Gardening in Small Spaces

Gardening in Small Spaces

Gardening in Small Spaces: Medicinals and Food

Solstice Farm Owner/Operator Bradley Capron



  1. Soil, planters, placement, preparation.

-Find a spot with good sun, at least 4-6 hours direct light.

-Use any type of planter: pots, hanging baskets, raised beds, old tires, old tubs, etc. You don’t have to spend much money, just find a container that isn’t broken!

-For soil, if you use native soil (i.e. whats in your yard), you will need to amend it. OR soil generally needs lime and an all purpose organic fertilizer blend. If you buy potting soil, don’t forget to buy fertilizer too, as most bagged soils don’t contain much, if any.

-Seeds can be started in trays or small pots in a sunny window exposure, then transplanted for an early start.

  1. Vegetables

-In small spaces, it is a good idea to think vertically to maximize space.

-Think about the size of the plant you want to grow at full maturity. Will it do well in confined situations? Some veges are just fine small, like lettuce. Broccoli on the other hand, will barely flower in confined spaces, and you won’t get a harvest. Tomatoes will adapt, and yield based on how much space they have. Also, do plants occur singly, or in groups? Corn for instance, won’t put on ears unless there are a minimum number of plants (around 40).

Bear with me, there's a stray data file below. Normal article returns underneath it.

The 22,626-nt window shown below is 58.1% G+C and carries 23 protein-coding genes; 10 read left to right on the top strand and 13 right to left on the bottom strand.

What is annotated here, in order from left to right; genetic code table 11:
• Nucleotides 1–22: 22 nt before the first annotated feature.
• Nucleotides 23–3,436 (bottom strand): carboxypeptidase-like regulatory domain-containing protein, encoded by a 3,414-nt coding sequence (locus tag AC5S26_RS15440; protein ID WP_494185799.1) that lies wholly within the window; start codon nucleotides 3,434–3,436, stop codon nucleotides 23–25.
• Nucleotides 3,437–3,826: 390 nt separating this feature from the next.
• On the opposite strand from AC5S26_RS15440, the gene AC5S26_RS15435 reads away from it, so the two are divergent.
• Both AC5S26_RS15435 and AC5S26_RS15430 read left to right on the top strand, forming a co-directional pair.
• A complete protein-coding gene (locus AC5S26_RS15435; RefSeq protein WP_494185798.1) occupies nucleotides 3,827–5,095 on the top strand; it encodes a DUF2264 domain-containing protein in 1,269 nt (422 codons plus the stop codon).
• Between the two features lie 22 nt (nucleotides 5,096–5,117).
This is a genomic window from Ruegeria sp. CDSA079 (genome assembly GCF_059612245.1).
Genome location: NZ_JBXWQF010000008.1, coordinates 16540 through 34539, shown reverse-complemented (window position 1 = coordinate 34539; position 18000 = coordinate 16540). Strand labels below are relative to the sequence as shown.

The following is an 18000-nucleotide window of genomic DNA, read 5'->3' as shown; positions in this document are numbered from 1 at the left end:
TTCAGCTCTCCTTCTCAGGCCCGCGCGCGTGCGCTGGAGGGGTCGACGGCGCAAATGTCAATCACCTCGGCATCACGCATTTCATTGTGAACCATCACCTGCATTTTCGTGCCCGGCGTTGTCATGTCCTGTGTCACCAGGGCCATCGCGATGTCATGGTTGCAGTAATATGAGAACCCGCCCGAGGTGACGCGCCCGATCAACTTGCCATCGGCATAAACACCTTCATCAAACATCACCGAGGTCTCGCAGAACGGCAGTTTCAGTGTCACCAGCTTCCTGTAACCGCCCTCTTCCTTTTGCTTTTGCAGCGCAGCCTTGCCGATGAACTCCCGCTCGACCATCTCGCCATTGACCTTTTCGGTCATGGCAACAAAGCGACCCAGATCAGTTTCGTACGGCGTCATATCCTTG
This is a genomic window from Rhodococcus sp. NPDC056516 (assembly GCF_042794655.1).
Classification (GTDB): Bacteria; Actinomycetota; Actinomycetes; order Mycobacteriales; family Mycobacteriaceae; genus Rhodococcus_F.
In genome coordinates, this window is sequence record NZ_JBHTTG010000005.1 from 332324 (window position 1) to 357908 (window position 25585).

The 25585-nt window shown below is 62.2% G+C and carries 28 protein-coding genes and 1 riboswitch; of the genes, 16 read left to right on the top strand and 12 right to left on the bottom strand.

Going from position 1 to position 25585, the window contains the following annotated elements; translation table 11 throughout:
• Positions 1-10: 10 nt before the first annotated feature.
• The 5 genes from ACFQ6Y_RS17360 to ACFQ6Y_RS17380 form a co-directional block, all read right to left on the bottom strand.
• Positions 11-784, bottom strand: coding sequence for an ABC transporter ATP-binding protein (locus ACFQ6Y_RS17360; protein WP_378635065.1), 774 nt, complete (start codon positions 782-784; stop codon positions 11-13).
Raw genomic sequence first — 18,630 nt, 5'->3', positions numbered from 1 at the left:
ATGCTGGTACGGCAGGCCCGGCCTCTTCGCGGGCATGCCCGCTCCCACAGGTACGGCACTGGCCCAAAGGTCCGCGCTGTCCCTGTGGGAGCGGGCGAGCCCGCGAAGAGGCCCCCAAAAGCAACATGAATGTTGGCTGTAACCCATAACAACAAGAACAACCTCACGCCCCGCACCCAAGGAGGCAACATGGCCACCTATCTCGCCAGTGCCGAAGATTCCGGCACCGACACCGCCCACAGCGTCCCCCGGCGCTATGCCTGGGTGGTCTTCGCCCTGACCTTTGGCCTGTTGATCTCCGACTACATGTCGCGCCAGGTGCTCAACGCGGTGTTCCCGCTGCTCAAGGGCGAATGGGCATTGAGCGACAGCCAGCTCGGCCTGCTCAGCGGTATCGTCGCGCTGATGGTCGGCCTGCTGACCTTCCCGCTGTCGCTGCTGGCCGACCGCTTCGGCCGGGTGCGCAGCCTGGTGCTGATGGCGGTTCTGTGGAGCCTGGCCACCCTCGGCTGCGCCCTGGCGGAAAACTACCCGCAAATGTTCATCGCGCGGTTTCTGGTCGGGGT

-Vertical veges: pole beans, cucumber, tomatoes(especially when pruned), grapes, hardy kiwi, espaliered fruit trees, berries, winter squash/pumpkins, melons.

-Compact veges: lettuce, chicories(endive, radicchio, frisse’), scallions/cippollini/spring onions, globe or baby carrot, radish, mache, spinach, bush bean (French filet especially), beets (tops are edible too!), micro greens/pea shoots/sunflower sprouts.

-Ornamental/Edibles: kale, chard, gourd, runner beans, top setting onions.

  1. Medicinals

-Much hardier than veges, most don’t need the same level of fertility. This means many herbs can occupy poor soil, weedy/marginal areas, and transitional/border areas.

-Medicinals often attract beneficial insects and pollinators, which helps control pests and boosts yields, and generally keeps a garden in better shape.

-Always good to have some cooking herbs on hand. Cooking herbs will do better in fertile soils, but can grow without. They like some drainage (add sand), since they tend to be mediterranean. Many cooking herbs are also medicinal. The most important cooking medicinal are basil and thyme (colds), rosemary (general tonic, circulation), sage (congestion, women’s issues), mint (flu/fever, stomach upset), and oregano (anti-biotic).

-Some medicinal are perennial or self seeding, which can save the gardener work for future seasons.

-Cooking herbs that are medicinal: basil, mint, oregano, rosemary, sage, thyme, chives.

-Annuals: calendula (oil infusions), chamomile, spilanthes (teeth and infection), cleavers (lymph, green food), california poppy (pain relief).

-Ornamental perennials: Echinacea/coneflower, monarda/bee balm (aromatic 4 stomach upset), balloon flower (lung infections), anise hyssop, Oregon grape root (anti-biotic).

-Vertical herbs: wild yam, bitter melon, passion flower, codonopsis.

-Tough/Marginal area herbs(all perennials/biennials): yarrow, astragalus, licorice, nettle, mints/lemon balm, mullein, comfrey.

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